That may be anecdotal, but I’m betting I’m not the only one who had to endure the strife of owning a Ford product.

        I’m wary of people who claim to have owned a Ford or Lincoln product for over a million miles without so much as an oil change. That’s exaggerated, I know, but you would be surprised how many Ford fanboys tell such lies.

        So, styling may be one thing. Like beauty, it’s all in the eye of the beholder. But if Lincoln was really such a hot commodity, they would be selling better than they actually do.

      • 0 avatar
        George B

        I don’t think Alan Mulally wants to keep the Lincoln.

    • 0 avatar
      28-cars-later

      I agree Lorenzo, and then when the last generation debuted, it was even bigger than the mid ninety’s ‘sporty’ Conti, IIRC it was a hair smaller than the Town Car. Some buyers still wanted the smaller packaged with all of the right cues and Lincoln missed it gave them the LS which is another ballpark compared to the Taurus based Conti. You’d think they would have learned and given the MKZ these little perks to differentiate them from the Fusion/Milan, but alas.

  • avatar
    Steve-O

    Reserve judgement on the design until you see it in person–it doesn’t translate well in pictures. I finally got a look at it in the flesh at the NYIAS and I thought it looked great, especially the rear end. It was elegant and distinctive enough not to be mistaken for anything else. The front clip is the weak link, so they may need to keep tweaking this look before it looks just right.

  • avatar
    SilverHawk

    At the LA Show, the Lincoln people made it clear that the new grill on the MKS/MKT was not the future look of Lincoln. “Wait for the New York Show” they said. Now, the grill on the NY debutante, MKZ, is disclaimed as the “look”. When your basing your line on Ford models, there has to be an exterior design element that is readily identified by consumers, and the grill is the easiest way to accomplish that. It seems trivial, but it actually works. “The outside perimeter of the headlamp and grill” is just too subtle. Mays can do better than that.

  • avatar
    Mr. Spacely

    I actually liked the Mercurys grilles up to their phase-out. I wish Lincoln co-opted that to replace the whale smile.

    I still can’t believe how stubborn Ford/Lincoln are when it comes to these doofy MK-names. Dropping them in favor of actual names is the single easiest, cheapest fix they can do for this otherwise dying brand.

  • avatar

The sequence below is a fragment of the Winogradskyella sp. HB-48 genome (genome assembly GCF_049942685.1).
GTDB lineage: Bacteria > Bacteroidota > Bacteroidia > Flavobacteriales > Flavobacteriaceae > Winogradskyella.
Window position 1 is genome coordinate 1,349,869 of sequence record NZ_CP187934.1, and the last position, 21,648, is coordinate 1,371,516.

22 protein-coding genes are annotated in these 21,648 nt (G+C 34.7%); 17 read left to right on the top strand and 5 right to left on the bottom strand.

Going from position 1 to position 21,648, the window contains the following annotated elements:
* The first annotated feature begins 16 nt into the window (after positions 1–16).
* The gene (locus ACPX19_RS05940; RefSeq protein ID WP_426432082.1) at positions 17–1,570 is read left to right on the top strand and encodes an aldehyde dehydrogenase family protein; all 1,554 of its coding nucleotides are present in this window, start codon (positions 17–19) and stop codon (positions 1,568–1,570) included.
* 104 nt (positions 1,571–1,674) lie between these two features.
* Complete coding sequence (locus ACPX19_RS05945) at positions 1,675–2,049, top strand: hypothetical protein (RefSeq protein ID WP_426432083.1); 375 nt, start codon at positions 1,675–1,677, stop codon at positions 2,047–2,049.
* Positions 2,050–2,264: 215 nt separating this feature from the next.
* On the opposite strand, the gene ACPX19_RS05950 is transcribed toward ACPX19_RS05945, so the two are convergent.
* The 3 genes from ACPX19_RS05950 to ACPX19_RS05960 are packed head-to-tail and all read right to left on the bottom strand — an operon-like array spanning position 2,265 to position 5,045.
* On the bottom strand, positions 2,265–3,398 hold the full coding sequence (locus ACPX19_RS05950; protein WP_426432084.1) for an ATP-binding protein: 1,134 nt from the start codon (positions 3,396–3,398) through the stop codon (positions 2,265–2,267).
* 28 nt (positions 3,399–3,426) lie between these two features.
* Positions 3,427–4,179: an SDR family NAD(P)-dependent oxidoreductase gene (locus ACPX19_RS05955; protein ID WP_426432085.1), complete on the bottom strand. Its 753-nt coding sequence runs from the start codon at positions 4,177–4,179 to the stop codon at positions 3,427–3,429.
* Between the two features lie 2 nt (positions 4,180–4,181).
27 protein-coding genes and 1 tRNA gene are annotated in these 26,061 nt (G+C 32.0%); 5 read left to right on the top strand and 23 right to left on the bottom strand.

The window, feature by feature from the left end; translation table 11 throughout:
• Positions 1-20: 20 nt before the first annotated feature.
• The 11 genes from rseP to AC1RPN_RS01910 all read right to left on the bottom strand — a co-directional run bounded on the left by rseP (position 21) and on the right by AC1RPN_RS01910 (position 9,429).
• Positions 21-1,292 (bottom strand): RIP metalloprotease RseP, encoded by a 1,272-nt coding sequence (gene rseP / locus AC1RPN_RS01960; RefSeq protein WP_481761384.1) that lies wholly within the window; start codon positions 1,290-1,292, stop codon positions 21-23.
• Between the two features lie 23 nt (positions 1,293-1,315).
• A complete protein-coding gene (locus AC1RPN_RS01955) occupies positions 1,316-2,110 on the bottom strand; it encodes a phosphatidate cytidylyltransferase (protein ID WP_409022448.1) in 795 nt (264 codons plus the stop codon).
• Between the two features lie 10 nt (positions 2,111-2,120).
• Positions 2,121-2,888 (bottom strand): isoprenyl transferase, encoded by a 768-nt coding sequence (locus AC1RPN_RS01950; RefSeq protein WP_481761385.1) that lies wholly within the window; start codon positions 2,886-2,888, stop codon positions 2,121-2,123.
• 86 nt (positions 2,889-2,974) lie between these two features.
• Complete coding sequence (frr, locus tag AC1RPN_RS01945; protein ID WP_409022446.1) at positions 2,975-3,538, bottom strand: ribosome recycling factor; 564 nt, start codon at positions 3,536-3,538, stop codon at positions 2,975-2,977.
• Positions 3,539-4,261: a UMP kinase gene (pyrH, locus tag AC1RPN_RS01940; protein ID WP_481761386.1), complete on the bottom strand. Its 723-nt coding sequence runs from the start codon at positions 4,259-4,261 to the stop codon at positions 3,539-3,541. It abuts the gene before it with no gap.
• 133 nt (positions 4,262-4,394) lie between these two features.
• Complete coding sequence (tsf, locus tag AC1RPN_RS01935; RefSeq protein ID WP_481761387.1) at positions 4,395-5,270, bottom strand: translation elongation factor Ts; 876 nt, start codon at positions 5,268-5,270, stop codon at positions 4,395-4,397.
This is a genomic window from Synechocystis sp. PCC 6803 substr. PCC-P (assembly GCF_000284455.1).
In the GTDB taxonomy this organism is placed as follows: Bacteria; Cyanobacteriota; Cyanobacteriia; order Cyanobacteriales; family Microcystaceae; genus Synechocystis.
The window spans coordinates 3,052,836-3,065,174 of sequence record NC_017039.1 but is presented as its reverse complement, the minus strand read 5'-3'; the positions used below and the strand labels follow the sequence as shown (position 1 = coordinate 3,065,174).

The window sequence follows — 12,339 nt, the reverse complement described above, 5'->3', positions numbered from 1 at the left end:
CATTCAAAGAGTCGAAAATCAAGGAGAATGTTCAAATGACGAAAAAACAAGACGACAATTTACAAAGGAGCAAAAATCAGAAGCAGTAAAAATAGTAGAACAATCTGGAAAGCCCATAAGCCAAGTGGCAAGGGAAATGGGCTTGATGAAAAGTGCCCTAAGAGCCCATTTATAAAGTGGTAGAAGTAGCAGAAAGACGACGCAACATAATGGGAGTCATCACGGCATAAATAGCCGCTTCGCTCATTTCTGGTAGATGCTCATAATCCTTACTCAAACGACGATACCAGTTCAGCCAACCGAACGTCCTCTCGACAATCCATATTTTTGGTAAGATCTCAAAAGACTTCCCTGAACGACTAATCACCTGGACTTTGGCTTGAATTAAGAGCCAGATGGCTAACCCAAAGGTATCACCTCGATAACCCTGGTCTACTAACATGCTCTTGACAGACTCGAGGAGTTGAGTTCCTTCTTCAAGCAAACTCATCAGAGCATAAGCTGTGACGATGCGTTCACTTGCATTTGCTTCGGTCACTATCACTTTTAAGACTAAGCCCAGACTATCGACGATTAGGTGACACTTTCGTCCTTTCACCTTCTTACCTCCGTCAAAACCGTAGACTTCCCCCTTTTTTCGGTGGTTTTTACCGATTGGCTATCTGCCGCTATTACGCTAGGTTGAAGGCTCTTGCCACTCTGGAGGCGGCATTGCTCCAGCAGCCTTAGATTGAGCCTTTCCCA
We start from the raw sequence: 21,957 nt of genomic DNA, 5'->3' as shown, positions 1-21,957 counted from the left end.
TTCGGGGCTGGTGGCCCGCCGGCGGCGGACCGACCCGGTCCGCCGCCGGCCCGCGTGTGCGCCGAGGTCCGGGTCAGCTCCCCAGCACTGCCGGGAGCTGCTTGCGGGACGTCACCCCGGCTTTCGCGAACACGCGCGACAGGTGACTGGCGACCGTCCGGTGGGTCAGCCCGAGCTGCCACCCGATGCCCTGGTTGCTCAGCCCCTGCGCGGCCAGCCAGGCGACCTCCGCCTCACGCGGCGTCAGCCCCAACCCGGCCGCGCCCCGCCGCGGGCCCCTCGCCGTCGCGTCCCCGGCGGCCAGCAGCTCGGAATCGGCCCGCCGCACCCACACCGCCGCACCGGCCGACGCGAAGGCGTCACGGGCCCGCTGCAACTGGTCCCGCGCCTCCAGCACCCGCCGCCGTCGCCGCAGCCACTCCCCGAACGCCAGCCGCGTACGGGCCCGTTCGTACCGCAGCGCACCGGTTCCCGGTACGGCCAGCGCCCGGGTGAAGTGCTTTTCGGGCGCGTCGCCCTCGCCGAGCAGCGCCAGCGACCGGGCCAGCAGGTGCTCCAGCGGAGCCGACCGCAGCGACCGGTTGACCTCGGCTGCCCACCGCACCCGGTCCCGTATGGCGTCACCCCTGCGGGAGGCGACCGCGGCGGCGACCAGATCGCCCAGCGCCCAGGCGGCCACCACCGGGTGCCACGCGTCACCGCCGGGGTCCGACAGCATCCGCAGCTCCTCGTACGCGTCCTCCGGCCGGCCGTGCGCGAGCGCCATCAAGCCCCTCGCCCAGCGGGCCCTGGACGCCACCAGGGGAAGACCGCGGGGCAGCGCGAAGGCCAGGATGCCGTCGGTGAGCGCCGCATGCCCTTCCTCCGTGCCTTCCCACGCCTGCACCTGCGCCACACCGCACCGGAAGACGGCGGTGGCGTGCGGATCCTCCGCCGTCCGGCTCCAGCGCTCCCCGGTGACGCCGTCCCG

naterator

    I had a 1998 Mark VIII LSC. Toreador Red on chrome Octastars. Stunning. That was a Lincoln.

    A buddy’s dad had a 1996 Town Car Congressional Town Sedan. Triple Black. That was a Lincoln.

    Another buddy’s mom had a 1992 Town Car in Crystal Blue with a white top and white interior. That was a Lincoln.

    Father in law briefly owned an MKZ. I called it “Dr. Teeth” (from the Muppets) because of the atrocious grille. Then I just felt sorry for him when I saw the P-R-N-D-L on the shifter.

    Oh, Lincoln.

    How I pity thee and hope you find your way back to your large, chrome-laden, floaty, ostentatious identity one day.

  • avatar
    Robert.Walter

    In the sense of grille-design-gate, if Steve Jobs had designed it, he probably say: “You’re looking at it wrong!”

    But to be honest, what self-respecting 1%-er would want to drive around in a car which takes its grille theme froma Guy Fawkes mask?

  • avatar
    Chocolatedeath

    Could someone here please tell me what YOU consider attractive styling on a car in this segment. Please leave out any Audi’s due to default. My wife has an 2007 ES350 and her boss drive a 2008 Camry and I see them park beside each other every day at her job. Now the inside is indeed different however you are blind and kidding your self if you think that they look that much different on the outside then the NEW MKZ and Fusion. There are subtle hints like the lower roof line and higher beltline however thats about it. They look alot alike. No saying I like any of these but just saying come up with a better looking care in YOUR OPINION.

  • avatar
    mtymsi

    I think pretty much everyone agrees Ford gave the better looking front end/grill to the Fusion. As I said in another thread about this car the grill looks J.C. Whitney aftermarket and is reminiscent of Oldsmobiles of 20+ years ago. Too bad, rest of the car looks decent and IMO the interior is a knockout.

  • avatar
    Mr Nosy

    So a grille ,or”headlight grille surround”,is the biggest idea being used to develop interest in a luxury division of a company that’s been whittled down to two “core divisions”,down from seven.Whilst Ford has got this, and that,and gee whiz,and wow!Lincoln has a game plan to revive itself with a new grille concept.I’d have to say Mr.Mulally should be getting only 50% of that bonus check.Of course that’s corporate America and CEO pay,get it all before the job is finished.

  • avatar

    I agree. When even Hyundai and Kia (once hard-pressed advocates of the ambiguous ‘cheaper by the dozen’ appearance outfit)both have tasteful and recognizable front-fascias and other such trademarks, the (former) pride and joy of American luxury motoring really needs to take a heard look at itself…

  • avatar
    OliverTwist

    Ah, the Pringles Moustache!

    http://reneesbookaddiction.files.wordpress.com/2009/06/pringles.jpg

  • avatar
    CRConrad

    Well, good for them!

    They must have finally realised that the whole “Wings of a Bird” thingy was already claimed by Nissan.